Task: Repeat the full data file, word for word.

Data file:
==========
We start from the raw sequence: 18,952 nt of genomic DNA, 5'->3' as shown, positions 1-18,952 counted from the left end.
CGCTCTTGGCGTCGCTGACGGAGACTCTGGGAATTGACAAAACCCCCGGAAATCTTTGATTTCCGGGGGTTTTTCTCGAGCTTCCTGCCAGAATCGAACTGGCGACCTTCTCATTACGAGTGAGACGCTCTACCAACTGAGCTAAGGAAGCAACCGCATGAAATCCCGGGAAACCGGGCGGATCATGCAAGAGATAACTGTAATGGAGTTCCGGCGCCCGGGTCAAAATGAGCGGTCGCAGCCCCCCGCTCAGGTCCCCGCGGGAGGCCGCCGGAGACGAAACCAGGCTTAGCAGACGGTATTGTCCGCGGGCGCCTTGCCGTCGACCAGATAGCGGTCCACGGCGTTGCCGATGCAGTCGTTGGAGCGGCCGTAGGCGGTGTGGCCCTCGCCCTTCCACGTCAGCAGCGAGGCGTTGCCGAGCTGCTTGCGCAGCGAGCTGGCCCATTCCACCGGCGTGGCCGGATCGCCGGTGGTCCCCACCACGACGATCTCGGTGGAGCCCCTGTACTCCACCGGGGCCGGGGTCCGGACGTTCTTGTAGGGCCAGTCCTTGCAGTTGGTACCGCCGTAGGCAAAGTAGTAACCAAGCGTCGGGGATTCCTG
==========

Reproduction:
We start from the raw sequence: 18,952 nt of genomic DNA, 5'->3' as shown, positions 1-18,952 counted from the left end.
CGCTCTTGGCGTCGCTGACGGAGACTCTGGGAATTGACAAAACCCCCGGAAATCTTTGATTTCCGGGGGTTTTTCTCGAGCTTCCTGCCAGAATCGAACTGGCGACCTTCTCATTACGAGTGAGACGCTCTACCAACTGAGCTAAGGAAGCAACCGCATGAAATCCCGGGAAACCGGGCGGATCATGCAAGAGATAACTGTAATGGAGTTCCGGCGCCCGGGTCAAAATGAGCGGTCGCAGCCCCCCGCTCAGGTCCCCGCGGGAGGCCGCCGGAGACGAAACCAGGCTTAGCAGACGGTATTGTCCGCGGGCGCCTTGCCGTCGACCAGATAGCGGTCCACGGCGTTGCCGATGCAGTCGTTGGAGCGGCCGTAGGCGGTGTGGCCCTCGCCCTTCCACGTCAGCAGCGAGGCGTTGCCGAGCTGCTTGCGCAGCGAGCTGGCCCATTCCACCGGCGTGGCCGGATCGCCGGTGGTCCCCACCACGACGATCTCGGTGGAGCCCCTGTACTCCACCGGGGCCGGGGTCCGGACGTTCTTGTAGGGCCAGTCCTTGCAGTTGGTACCGCCGTAGGCAAAGTAGTAACCAAGCGTCGGGGATTCCTG